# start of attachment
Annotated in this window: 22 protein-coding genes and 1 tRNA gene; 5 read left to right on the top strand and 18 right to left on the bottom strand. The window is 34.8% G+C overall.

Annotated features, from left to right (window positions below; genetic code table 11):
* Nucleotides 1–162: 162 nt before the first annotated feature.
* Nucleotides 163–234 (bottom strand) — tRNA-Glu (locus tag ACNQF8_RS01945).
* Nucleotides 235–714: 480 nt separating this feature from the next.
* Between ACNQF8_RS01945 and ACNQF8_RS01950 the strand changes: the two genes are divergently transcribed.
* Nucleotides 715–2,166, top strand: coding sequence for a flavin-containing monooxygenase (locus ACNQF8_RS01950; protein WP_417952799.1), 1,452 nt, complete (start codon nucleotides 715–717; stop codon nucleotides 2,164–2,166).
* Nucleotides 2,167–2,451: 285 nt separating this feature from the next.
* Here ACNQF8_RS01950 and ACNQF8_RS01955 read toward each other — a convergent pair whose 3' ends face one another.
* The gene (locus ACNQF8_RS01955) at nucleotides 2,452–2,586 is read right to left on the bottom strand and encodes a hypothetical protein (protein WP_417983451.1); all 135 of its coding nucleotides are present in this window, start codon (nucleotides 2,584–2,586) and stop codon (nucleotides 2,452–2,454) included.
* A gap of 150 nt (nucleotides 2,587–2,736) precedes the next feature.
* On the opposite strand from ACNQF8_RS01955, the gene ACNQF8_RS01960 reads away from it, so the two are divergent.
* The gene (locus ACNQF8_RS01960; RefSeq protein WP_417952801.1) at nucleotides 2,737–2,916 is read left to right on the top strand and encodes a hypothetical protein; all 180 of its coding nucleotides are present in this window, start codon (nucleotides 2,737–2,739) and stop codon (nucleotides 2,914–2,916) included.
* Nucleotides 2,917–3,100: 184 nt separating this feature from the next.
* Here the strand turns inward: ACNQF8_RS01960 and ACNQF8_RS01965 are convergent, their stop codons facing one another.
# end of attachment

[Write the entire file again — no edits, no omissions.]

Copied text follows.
Annotated in this window: 22 protein-coding genes and 1 tRNA gene; 5 read left to right on the top strand and 18 right to left on the bottom strand. The window is 34.8% G+C overall.

Annotated features, from left to right (window positions below; genetic code table 11):
* Nucleotides 1–162: 162 nt before the first annotated feature.
* Nucleotides 163–234 (bottom strand) — tRNA-Glu (locus tag ACNQF8_RS01945).
* Nucleotides 235–714: 480 nt separating this feature from the next.
* Between ACNQF8_RS01945 and ACNQF8_RS01950 the strand changes: the two genes are divergently transcribed.
* Nucleotides 715–2,166, top strand: coding sequence for a flavin-containing monooxygenase (locus ACNQF8_RS01950; protein WP_417952799.1), 1,452 nt, complete (start codon nucleotides 715–717; stop codon nucleotides 2,164–2,166).
* Nucleotides 2,167–2,451: 285 nt separating this feature from the next.
* Here ACNQF8_RS01950 and ACNQF8_RS01955 read toward each other — a convergent pair whose 3' ends face one another.
* The gene (locus ACNQF8_RS01955) at nucleotides 2,452–2,586 is read right to left on the bottom strand and encodes a hypothetical protein (protein WP_417983451.1); all 135 of its coding nucleotides are present in this window, start codon (nucleotides 2,584–2,586) and stop codon (nucleotides 2,452–2,454) included.
* A gap of 150 nt (nucleotides 2,587–2,736) precedes the next feature.
* On the opposite strand from ACNQF8_RS01955, the gene ACNQF8_RS01960 reads away from it, so the two are divergent.
* The gene (locus ACNQF8_RS01960; RefSeq protein WP_417952801.1) at nucleotides 2,737–2,916 is read left to right on the top strand and encodes a hypothetical protein; all 180 of its coding nucleotides are present in this window, start codon (nucleotides 2,737–2,739) and stop codon (nucleotides 2,914–2,916) included.
* Nucleotides 2,917–3,100: 184 nt separating this feature from the next.
* Here the strand turns inward: ACNQF8_RS01960 and ACNQF8_RS01965 are convergent, their stop codons facing one another.